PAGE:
Otherwise do your cosmetic work as planned till your lady is happy and then drive it as intended and then repair/upgrade whats needed as issues arise.
Even starting with a good condition old FSJ, these are maint intensive rigs to keep them in good working order. Bone up on your 12vdc auto-electrical diagnostic skills. For rust-proofing out in the rust belt, best you can do is keep if washed/flushed often especially underneath in all the nooks and crannies salt gets into. Salt still wins in the end though... When I lived in the rust belt (MI) it was SOP for me in the spring to take it to a truck shop (semis) and put it on the lift/wash rack and have the car steam cleaned underneath.
Don't go Gonzo on the mods, just keep up on the maint and a 38,000 mile 80 should serve you well just don't expect 20mpg maint free driving.
Have fun.
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  #8  
Old 07-27-2019, 12:36 PM
waggin_around waggin_around is offline
230 Tornado
 
Join Date: Jun 27, 2019
Location: NE USA
Posts: 2
Thanks for info. Good suggestions to reflect on.

Yea just trying to get it running and painted first.. then maybe lift if we still want to.

For now it won't start unless I put a hot wire to the blue wire lug on the starter relay. Is that a bad wire from the key switch? Relay works when I put 12 volts to the blue wire lug, and it starts.. There is no/low voltage at the blue wire when turning the key to START position..

But also found the glue all melted out of the ignition module(AMC3230451). Could that have something to do with why it won't start? Ordered new one, so back to work on the paint prep until next week.
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  #9  
Old 07-27-2019, 09:36 PM
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letank letank is offline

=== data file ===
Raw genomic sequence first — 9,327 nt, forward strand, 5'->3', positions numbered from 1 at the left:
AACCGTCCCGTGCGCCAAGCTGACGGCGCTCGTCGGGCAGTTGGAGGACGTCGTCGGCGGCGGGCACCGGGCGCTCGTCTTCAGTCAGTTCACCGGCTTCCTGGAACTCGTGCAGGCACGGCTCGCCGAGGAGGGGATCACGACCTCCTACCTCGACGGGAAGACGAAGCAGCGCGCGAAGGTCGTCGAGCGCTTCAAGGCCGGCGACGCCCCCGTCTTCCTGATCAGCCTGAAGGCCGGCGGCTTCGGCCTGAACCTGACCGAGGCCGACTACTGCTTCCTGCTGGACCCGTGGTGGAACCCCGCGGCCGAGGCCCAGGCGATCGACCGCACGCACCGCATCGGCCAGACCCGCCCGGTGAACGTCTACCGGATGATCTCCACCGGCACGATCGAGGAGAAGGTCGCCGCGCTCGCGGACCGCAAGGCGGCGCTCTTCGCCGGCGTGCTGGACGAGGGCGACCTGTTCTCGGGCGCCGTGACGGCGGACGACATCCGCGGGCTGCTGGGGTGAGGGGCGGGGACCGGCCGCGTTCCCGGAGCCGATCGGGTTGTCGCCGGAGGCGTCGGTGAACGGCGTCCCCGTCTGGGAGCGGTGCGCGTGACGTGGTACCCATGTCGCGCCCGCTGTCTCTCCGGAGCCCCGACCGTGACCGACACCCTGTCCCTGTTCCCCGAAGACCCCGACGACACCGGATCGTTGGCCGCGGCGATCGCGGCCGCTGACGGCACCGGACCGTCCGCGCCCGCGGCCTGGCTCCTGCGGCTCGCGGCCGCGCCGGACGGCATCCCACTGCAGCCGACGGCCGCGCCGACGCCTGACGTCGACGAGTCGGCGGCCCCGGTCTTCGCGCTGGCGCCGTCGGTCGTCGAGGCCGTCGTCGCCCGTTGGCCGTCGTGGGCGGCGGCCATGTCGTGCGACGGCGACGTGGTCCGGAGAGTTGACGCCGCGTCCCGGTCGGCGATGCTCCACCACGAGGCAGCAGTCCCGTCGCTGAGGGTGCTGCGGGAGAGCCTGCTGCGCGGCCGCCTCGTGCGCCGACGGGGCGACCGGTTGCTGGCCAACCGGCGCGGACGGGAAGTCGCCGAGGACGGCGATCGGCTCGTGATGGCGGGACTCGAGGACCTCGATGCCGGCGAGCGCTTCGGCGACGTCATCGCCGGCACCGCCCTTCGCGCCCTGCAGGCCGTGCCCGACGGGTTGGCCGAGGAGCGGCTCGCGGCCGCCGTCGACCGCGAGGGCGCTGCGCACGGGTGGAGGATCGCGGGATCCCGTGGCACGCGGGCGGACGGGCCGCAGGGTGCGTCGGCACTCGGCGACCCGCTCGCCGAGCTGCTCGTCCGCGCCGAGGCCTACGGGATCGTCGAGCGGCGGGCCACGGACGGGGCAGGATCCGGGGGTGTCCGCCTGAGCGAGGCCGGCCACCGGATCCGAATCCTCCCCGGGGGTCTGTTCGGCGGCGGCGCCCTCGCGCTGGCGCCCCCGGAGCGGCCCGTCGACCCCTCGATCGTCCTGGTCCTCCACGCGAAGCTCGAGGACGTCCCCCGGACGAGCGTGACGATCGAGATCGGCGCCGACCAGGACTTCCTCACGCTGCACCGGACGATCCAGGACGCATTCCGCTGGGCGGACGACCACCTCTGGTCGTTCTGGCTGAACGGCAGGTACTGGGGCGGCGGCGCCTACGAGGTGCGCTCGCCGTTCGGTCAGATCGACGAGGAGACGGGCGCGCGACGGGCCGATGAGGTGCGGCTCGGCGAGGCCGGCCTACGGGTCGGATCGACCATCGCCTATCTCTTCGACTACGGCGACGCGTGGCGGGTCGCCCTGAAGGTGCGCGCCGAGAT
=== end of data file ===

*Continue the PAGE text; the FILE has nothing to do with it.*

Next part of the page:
AMC 4 OH! 1
 
Join Date: Jun 03, 2002
Location: San Francisco
Posts: 3,831
the usual puff of smoke being the cluster can be solved by an upgrade of the CVR as described below, as usual disconnect battery before doing any electrical work...


http://www.fsjnetwork.com/forum/view...hp?f=10&t=8334


and do the ammeter bypass while you are there:


http://www.ifsja.org/forums/vb/showthread.php?t=184890
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74 wag, 349Kmiles on original ticker/trany, except for the rust. Will it make it to the next get together without a rebuilt? Status: needs a new body.
85 Gwag, 226 Kmiles. $250 FSJ test lab since 02, that refuses to give up but still leaks.

See Ouray 2013, Engine bits and Fuel and brake lines, and Body work
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  #10  
Old 07-30-2019, 07:16 PM
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kansasboy001 kansasboy001 is offline
232 I6
 
Join Date: Nov 06, 2016
Location: Kansas
Posts: 162
It's alot of work but worth it for a daily driver is to swap the dash and wiring with one from a 86-91. You solve the voltage regulator problem, get better gages with better lighting, integrated heat and ac controls, and better intermittent wipers. I did it and I don't miss the old 73-85 dash.


EFI is also a great thing to do. The drivability and reliability will be better than a carb.